of the company may be taxed as capital gains.

    While captives can be a great cost saving tool, they also are expensive to build and manage. Also,
    captives are allowed to garner tax benefits because they operate as real insurance companies.
    Advisors and business owners who misuse captives or market them as estate planning tools, asset
    protection vehicles, tax deferral or to obtain other benefits not related to the true business purpose of
    an insurance company face grave regulatory and tax consequences.

    A recent concern is the integration of small captives with life insurance policies. Small captives, under
    Section 831(b), have no statutory authority to deduct life premiums. Also, if a small captive uses life
    insurance as an investment, the cash value of the life policy can be taxable at corporate rates, and then
    will be taxable again when distributed.  The consequence of this double taxation is to devastate the
    effectiveness of the life insurance, and it extends serious liability to any accountant who recommends
    the plan or even signs the tax return of the business that pays premiums to the captive.

    The IRS is aware that several large insurance companies are promoting their life insurance policies as
    investments with small captives. The outcome looks eerily like that of the 419 and 412(i) plans
    mentioned above.

    Remember, if something looks too good to be true, it usually is. There are safe and conservative ways
    to use captive insurance structures to lower costs and obtain benefits for businesses. And, some
    types of captive insurance products do have statutory protection for deducting life insurance
    premiums (although not 831(b) captives). Learning what works and is safe is the first step an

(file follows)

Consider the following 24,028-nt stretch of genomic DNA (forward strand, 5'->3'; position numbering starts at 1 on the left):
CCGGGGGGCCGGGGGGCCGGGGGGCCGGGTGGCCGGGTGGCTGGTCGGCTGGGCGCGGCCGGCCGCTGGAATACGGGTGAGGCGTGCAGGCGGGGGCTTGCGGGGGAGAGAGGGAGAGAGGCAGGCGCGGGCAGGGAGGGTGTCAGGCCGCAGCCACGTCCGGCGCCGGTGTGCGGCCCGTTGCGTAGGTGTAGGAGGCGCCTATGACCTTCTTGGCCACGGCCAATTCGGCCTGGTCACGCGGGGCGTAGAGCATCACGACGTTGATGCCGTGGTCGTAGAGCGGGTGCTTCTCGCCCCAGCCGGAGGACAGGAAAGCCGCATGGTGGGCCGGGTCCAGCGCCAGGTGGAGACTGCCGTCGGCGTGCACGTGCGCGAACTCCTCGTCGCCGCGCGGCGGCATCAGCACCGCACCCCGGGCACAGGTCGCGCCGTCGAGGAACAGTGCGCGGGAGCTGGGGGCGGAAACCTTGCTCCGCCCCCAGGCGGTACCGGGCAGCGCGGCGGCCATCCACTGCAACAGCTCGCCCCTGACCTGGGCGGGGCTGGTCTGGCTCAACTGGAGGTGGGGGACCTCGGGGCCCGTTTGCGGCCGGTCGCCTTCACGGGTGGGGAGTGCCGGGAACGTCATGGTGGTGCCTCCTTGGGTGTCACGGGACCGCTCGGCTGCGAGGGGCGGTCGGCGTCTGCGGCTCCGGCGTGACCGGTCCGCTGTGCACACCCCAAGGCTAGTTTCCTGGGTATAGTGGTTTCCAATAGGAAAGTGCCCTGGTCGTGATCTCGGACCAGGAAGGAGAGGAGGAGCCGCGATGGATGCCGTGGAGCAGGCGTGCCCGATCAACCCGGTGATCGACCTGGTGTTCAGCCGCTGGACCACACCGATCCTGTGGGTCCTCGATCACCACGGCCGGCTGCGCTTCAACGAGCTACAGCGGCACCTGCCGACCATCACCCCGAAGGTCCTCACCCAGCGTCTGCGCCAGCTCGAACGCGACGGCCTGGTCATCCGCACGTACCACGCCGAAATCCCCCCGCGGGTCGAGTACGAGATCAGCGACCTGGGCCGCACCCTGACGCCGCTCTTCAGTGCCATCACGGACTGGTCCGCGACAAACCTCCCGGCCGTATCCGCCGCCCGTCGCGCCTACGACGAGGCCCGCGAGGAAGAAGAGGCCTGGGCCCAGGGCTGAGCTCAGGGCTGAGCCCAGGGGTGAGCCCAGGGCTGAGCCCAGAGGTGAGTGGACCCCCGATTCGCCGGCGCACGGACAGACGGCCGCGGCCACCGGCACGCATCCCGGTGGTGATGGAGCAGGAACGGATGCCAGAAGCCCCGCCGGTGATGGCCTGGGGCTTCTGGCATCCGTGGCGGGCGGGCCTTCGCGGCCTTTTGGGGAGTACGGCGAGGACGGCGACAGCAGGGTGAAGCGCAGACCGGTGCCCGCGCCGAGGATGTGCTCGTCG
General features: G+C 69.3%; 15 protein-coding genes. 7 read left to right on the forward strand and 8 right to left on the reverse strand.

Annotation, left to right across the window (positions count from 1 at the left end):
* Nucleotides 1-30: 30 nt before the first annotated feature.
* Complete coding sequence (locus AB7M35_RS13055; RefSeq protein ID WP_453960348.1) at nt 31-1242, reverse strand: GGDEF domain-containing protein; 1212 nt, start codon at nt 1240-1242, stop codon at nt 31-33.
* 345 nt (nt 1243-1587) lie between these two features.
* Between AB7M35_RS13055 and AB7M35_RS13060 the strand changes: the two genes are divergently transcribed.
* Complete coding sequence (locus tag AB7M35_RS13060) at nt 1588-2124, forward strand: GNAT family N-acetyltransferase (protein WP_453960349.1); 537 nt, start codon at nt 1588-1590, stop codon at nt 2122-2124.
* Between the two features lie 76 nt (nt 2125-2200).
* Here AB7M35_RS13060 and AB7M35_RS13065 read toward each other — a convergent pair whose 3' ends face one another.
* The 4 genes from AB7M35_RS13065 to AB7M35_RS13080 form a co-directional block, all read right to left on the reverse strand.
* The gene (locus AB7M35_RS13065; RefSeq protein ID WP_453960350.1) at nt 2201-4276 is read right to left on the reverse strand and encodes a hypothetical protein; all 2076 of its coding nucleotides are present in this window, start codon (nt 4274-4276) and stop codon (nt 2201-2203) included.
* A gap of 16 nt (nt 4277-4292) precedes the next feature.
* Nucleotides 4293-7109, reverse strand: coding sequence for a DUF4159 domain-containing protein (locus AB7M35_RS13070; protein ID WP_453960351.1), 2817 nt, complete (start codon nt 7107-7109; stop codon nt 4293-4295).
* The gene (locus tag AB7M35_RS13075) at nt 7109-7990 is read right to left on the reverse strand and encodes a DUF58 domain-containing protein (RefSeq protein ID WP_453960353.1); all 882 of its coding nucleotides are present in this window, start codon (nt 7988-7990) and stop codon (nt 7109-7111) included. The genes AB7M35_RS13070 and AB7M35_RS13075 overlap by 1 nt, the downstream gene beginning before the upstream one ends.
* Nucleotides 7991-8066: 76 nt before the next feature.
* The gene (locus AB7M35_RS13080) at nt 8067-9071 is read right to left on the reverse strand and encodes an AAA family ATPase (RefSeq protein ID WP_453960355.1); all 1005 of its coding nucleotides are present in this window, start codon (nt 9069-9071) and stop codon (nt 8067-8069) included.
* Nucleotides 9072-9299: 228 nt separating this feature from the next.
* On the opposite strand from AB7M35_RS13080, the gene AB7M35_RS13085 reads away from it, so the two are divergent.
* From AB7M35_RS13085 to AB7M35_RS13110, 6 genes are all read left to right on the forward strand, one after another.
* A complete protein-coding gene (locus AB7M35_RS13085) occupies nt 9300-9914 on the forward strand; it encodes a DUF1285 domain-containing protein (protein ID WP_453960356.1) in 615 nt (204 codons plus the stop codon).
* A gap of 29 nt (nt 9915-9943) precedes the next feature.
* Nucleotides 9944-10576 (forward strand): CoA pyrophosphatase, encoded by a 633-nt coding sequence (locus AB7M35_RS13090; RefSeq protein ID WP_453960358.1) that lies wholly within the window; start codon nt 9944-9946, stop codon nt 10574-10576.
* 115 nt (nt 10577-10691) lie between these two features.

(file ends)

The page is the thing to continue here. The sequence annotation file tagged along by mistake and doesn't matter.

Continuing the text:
accountant should take in helping his or her clients use these powerful, but highly technical insurance
    tools.

    Lance Wallach, National Society of Accountants Speaker of the Year and member of the AICPA
    faculty of teaching professionals, is a frequent speaker on retirement plans, financial and estate
    planning, and abusive tax shelters.  He writes about 412(i), 419, and captive insurance plans. He
    speaks at more than ten conventions annually, writes for over fifty publications, is quoted regularly in
    the press and has been featured on television and radio financial talk shows including NBC, National
    Public Radio’s All Things Considered, and others.  Lance has written numerous books including
    Protecting Clients from Fraud, Incompetence and Scams published by John Wiley and Sons, Bisk
    Education’s CPA’s Guide to Life Insurance and Federal Estate and Gift Taxation, as well as AICPA
    best-selling books, including Avoiding Circular 230 Malpractice Traps and Common Abusive Small
    Business Hot Spots. He does expert witness testimony and has never lost a case. Contact him at
    516.938.5007, wallachinc@gmail.com or visit
    www.taxadvisorexperts.org or www.taxlibrary.us.  

    The information provided herein is not intended as legal, accounting, financial or any other type
    of advice for any specific individual or other entity.  You should contact an appropriate
    professional for any such advice.
How to Get Fined $100,000 by the
IRS and Lose Your License